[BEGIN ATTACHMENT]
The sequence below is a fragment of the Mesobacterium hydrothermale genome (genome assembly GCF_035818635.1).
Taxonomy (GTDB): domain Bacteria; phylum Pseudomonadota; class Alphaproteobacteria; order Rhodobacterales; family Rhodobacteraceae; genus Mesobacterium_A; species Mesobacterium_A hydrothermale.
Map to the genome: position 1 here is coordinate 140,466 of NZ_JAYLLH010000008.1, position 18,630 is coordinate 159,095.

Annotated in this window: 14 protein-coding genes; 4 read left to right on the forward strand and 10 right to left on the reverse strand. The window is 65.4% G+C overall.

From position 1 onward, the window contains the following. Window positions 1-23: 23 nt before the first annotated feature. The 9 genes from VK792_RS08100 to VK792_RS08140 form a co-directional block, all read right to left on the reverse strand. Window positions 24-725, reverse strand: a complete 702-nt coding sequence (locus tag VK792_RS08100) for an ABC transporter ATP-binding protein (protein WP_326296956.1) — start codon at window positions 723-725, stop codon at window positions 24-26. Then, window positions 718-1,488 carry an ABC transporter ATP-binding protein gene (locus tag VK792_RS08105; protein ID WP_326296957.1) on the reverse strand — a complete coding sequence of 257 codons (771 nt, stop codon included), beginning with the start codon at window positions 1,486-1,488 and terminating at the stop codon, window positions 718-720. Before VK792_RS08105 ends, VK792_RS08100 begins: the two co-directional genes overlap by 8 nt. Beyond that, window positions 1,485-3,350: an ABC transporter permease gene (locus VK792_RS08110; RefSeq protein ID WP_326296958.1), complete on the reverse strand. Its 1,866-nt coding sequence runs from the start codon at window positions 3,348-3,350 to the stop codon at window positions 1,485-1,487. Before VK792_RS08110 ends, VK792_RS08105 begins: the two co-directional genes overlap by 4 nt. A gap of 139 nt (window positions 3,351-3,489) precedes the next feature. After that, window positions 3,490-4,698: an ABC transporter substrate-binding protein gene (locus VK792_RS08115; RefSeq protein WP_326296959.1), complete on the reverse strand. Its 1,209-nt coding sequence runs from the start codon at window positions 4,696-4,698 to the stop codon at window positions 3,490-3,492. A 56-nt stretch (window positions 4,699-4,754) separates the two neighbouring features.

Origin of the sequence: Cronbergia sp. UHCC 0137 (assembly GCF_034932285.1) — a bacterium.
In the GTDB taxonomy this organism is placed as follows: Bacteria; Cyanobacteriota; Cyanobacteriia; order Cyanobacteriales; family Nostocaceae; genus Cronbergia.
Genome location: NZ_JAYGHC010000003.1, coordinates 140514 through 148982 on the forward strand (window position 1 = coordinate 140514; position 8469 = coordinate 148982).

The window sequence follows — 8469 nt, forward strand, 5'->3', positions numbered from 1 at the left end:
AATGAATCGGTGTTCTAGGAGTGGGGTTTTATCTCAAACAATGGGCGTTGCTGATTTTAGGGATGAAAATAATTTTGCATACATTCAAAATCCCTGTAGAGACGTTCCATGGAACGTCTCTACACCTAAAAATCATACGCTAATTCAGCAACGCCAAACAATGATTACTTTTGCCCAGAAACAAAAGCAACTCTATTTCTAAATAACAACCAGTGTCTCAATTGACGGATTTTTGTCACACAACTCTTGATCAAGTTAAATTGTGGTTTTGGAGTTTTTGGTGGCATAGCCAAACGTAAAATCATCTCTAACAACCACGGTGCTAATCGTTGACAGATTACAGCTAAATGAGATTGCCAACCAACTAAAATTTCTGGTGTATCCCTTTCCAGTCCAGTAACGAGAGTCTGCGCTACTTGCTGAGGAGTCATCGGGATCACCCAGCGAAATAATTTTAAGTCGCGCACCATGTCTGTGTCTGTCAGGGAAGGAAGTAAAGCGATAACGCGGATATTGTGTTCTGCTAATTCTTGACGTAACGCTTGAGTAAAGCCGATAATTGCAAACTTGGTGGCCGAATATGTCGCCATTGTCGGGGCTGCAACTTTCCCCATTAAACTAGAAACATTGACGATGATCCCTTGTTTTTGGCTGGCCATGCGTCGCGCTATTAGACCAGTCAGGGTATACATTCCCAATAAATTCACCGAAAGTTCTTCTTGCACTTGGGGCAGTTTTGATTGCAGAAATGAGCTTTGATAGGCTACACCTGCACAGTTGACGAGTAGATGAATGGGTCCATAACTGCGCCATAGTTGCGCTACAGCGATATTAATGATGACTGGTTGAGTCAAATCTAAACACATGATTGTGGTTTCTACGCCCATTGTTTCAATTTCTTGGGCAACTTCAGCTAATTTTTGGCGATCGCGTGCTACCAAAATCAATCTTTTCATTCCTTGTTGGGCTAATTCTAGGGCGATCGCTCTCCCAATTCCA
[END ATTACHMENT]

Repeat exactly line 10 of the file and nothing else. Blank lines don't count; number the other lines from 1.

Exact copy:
AATGAATCGGTGTTCTAGGAGTGGGGTTTTATCTCAAACAATGGGCGTTGCTGATTTTAGGGATGAAAATAATTTTGCATACATTCAAAATCCCTGTAGAGACGTTCCATGGAACGTCTCTACACCTAAAAATCATACGCTAATTCAGCAACGCCAAACAATGATTACTTTTGCCCAGAAACAAAAGCAACTCTATTTCTAAATAACAACCAGTGTCTCAATTGACGGATTTTTGTCACACAACTCTTGATCAAGTTAAATTGTGGTTTTGGAGTTTTTGGTGGCATAGCCAAACGTAAAATCATCTCTAACAACCACGGTGCTAATCGTTGACAGATTACAGCTAAATGAGATTGCCAACCAACTAAAATTTCTGGTGTATCCCTTTCCAGTCCAGTAACGAGAGTCTGCGCTACTTGCTGAGGAGTCATCGGGATCACCCAGCGAAATAATTTTAAGTCGCGCACCATGTCTGTGTCTGTCAGGGAAGGAAGTAAAGCGATAACGCGGATATTGTGTTCTGCTAATTCTTGACGTAACGCTTGAGTAAAGCCGATAATTGCAAACTTGGTGGCCGAATATGTCGCCATTGTCGGGGCTGCAACTTTCCCCATTAAACTAGAAACATTGACGATGATCCCTTGTTTTTGGCTGGCCATGCGTCGCGCTATTAGACCAGTCAGGGTATACATTCCCAATAAATTCACCGAAAGTTCTTCTTGCACTTGGGGCAGTTTTGATTGCAGAAATGAGCTTTGATAGGCTACACCTGCACAGTTGACGAGTAGATGAATGGGTCCATAACTGCGCCATAGTTGCGCTACAGCGATATTAATGATGACTGGTTGAGTCAAATCTAAACACATGATTGTGGTTTCTACGCCCATTGTTTCAATTTCTTGGGCAACTTCAGCTAATTTTTGGCGATCGCGTGCTACCAAAATCAATCTTTTCATTCCTTGTTGGGCTAATTCTAGGGCGATCGCTCTCCCAATTCCA